U.S. Navy program to upgrade the avionics of C/KC-130T Hercules logistics support and aerial refueling aircraft successfully completed a crucial developmental test and evaluation event last month thanks to the ingenuity of the program team who overcame challenges imposed by the COVID-19 pandemic. The Tactical Airlift Program Office completed a remote assessment of the latest build of the Navy’s C/KC-130T Avionics Obsolescence Upgrade (AOU) software configuration over the course of two eight-hour days of testing on April 7 and 8. The tests took place using the 2F-152 AOU Operational Flight Trainer (OFT) located at the Air Logistics Training Center at Naval Air Station (NAS) Fort Worth Joint Reserve Base, Texas.
The U.S. Navy/U.S. Marine Corps C/KC-130 program consists of three variants of a medium-sized transport aircraft capable of intra-theater and inter-theater airlift operations.Naval Reserve C/KC-130T aircraft fulfill the Navy Unique Fleet Essential Airlift mission to provide the last logistic mile in support operations to forward deployed Naval Forces. Navy Test Wing KC-130Ts provide airborne flight test support for test and evaluation programs and Naval Land/Sea Test Range surveillance and clearance missions. Marine Corps KC-130T aircraft provide tactical aerial re-fueling for fixed-wing, rotary-wing and tilt-rotor aircraft as well as transportation of personnel and cargo.
To allow the software tests to be observed by engineers in three other locations around the country — all of whom were unable to travel to NAS Fort Worth due to COVID-19 related travel restrictions — the Air Logistics Training Center contracting officer’s representative, with the help of Engineering Support Personnel, Inc. and OFT operators and technicians, set up two GoPro cameras in the simulator cockpit to provide live feeds of the cockpit multifunction displays and the control display units.The two feeds transmitted live to NAVAIR system and test engineers at Air Test and Evaluation Squadron (VX) 20 at NAS Patuxent River, Maryland; Lockheed Martin engineers in Oswego, New York; and Naval Air Warfare Center Training Systems Division engineers in North Carolina, providing the participants with a full understanding of the system’s response.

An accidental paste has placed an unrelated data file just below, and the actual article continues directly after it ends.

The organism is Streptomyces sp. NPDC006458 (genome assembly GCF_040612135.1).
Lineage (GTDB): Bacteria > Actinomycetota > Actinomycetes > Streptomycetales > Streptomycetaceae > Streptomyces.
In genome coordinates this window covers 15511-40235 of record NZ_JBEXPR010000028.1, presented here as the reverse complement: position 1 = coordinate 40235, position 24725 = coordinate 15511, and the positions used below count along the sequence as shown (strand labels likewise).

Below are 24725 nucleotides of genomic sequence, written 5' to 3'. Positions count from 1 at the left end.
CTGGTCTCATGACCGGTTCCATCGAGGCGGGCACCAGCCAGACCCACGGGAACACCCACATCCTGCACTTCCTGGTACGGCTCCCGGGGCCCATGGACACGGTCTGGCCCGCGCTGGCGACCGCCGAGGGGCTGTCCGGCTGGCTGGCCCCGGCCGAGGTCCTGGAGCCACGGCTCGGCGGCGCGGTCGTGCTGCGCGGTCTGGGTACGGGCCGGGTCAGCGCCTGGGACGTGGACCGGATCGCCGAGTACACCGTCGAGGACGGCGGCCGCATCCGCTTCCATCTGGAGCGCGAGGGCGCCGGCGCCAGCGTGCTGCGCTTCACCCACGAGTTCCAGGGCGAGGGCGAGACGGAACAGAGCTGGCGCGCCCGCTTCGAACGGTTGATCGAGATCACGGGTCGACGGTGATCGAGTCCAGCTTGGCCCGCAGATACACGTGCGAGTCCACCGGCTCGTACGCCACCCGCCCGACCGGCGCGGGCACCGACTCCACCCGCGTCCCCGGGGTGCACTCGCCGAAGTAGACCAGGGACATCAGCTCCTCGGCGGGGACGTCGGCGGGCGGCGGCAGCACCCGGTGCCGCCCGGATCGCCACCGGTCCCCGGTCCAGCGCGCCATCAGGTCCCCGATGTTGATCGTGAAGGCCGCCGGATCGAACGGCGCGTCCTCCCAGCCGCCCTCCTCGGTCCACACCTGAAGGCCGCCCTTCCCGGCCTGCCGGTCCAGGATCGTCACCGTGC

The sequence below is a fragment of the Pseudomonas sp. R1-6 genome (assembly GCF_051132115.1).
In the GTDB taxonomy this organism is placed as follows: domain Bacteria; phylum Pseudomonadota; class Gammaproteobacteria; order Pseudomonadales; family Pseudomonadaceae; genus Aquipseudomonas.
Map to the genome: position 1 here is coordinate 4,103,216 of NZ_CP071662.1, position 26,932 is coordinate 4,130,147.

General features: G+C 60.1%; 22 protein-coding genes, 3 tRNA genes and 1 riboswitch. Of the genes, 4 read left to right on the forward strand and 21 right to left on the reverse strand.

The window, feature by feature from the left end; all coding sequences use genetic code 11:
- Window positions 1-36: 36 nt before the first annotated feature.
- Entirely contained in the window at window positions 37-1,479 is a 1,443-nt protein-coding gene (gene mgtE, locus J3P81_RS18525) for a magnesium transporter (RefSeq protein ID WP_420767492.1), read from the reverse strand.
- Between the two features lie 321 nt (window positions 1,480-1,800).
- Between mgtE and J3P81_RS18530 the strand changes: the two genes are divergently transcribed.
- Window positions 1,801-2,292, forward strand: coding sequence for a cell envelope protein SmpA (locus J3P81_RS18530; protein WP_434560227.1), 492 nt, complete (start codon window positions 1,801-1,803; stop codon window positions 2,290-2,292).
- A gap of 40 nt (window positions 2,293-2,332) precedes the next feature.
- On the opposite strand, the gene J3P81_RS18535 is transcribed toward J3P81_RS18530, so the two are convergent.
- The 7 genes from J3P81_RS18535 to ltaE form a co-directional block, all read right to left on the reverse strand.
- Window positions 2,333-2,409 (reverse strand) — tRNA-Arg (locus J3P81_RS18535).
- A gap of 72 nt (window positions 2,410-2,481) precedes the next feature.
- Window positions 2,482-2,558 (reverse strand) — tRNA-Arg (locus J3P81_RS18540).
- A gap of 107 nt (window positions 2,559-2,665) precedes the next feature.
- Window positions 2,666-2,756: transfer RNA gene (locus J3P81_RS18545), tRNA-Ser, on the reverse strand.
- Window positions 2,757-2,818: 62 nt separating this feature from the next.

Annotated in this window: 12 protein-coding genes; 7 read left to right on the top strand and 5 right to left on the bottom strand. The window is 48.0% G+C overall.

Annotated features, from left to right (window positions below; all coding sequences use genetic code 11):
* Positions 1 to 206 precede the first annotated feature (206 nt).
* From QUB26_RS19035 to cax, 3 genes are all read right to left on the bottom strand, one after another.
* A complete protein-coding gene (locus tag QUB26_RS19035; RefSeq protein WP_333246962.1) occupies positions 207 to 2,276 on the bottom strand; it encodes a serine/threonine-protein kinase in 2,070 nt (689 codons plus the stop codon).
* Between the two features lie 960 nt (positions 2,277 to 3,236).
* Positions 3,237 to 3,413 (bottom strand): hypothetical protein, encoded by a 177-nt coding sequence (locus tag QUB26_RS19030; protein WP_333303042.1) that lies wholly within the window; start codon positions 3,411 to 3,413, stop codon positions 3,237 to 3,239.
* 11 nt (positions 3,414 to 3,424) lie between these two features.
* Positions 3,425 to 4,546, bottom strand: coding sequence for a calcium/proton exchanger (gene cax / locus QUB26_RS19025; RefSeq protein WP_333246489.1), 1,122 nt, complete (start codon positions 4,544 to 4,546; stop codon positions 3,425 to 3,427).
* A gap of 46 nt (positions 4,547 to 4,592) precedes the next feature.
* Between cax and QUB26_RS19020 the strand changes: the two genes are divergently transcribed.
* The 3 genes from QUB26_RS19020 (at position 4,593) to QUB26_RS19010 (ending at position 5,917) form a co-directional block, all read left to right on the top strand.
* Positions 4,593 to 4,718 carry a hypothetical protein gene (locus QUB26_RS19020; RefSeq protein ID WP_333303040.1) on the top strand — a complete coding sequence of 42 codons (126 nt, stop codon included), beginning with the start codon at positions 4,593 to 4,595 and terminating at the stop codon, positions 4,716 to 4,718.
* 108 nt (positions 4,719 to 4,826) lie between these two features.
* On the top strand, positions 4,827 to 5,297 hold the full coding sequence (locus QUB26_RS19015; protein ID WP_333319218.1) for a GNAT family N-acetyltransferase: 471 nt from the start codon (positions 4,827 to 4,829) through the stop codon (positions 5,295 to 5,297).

Using the live feeds, the engineering and test teams were able to direct Fleet Logistics Support Wing C-130 pilot Cmdr. Patrick Foreman in the execution of test cards prepared by VX-20. Although Cmdr. Foreman had only limited experience with the AOU program, the real-time guidance from the test team allowed him to easily complete the test points and provide thorough feedback on the results. The presence of the Lockheed Martin engineers enabled the team to troubleshoot and discuss test results as they happened, saving many hours that would have otherwise been spent documenting and conveying test results to the contractor.
Accomplishment of the two-day remote assessment was critical for determining if the software fixes a number of high-priority deficiencies that affected certifications required by the Department of Defense and Federal Aviation Administration. The proactive identification of content problems prior to the delivery of the final software in June and flight tests during the summer decreases the risk of program delays down the line.
The remote assessment was so successful, in fact, that the team intends to use the same method with the next engineering build in early May, incorporating the lessons learned from the April tests. AOU is an aircraft modification program that involves upgrading the avionics in 25 C/KC-130T aircraft, replacing obsolete flight control displays, radios, and transmitters, with digital multi-function displays and navigation, surveillance, and cockpit voice/data recorder equipment that will allow the aircraft to continue operating safely in the modern air traffic control environment. Test completion of the AOU system is expected in fall 2021.